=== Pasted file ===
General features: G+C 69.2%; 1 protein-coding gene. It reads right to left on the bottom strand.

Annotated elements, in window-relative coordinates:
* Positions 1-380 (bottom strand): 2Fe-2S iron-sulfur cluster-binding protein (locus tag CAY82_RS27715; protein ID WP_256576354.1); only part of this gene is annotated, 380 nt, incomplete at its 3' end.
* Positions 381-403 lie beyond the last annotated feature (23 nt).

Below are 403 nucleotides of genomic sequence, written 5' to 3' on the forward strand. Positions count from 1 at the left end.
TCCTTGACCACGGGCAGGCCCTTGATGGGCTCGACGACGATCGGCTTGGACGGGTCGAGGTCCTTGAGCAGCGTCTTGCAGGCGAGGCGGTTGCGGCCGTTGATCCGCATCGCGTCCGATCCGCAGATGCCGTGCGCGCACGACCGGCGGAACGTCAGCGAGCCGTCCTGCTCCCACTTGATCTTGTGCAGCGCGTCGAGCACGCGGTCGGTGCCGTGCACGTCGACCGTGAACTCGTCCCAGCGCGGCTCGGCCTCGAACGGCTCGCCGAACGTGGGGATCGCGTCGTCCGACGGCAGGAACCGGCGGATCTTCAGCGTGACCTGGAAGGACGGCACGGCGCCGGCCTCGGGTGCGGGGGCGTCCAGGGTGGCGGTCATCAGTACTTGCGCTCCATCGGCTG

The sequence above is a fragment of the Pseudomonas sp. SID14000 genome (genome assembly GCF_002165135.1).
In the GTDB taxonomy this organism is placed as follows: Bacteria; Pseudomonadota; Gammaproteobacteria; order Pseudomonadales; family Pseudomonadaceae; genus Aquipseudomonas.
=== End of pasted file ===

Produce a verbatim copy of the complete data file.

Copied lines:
General features: G+C 69.2%; 1 protein-coding gene. It reads right to left on the bottom strand.

Annotated elements, in window-relative coordinates:
* Positions 1-380 (bottom strand): 2Fe-2S iron-sulfur cluster-binding protein (locus tag CAY82_RS27715; protein ID WP_256576354.1); only part of this gene is annotated, 380 nt, incomplete at its 3' end.
* Positions 381-403 lie beyond the last annotated feature (23 nt).

Below are 403 nucleotides of genomic sequence, written 5' to 3' on the forward strand. Positions count from 1 at the left end.
TCCTTGACCACGGGCAGGCCCTTGATGGGCTCGACGACGATCGGCTTGGACGGGTCGAGGTCCTTGAGCAGCGTCTTGCAGGCGAGGCGGTTGCGGCCGTTGATCCGCATCGCGTCCGATCCGCAGATGCCGTGCGCGCACGACCGGCGGAACGTCAGCGAGCCGTCCTGCTCCCACTTGATCTTGTGCAGCGCGTCGAGCACGCGGTCGGTGCCGTGCACGTCGACCGTGAACTCGTCCCAGCGCGGCTCGGCCTCGAACGGCTCGCCGAACGTGGGGATCGCGTCGTCCGACGGCAGGAACCGGCGGATCTTCAGCGTGACCTGGAAGGACGGCACGGCGCCGGCCTCGGGTGCGGGGGCGTCCAGGGTGGCGGTCATCAGTACTTGCGCTCCATCGGCTG

The sequence above is a fragment of the Pseudomonas sp. SID14000 genome (genome assembly GCF_002165135.1).
In the GTDB taxonomy this organism is placed as follows: Bacteria; Pseudomonadota; Gammaproteobacteria; order Pseudomonadales; family Pseudomonadaceae; genus Aquipseudomonas.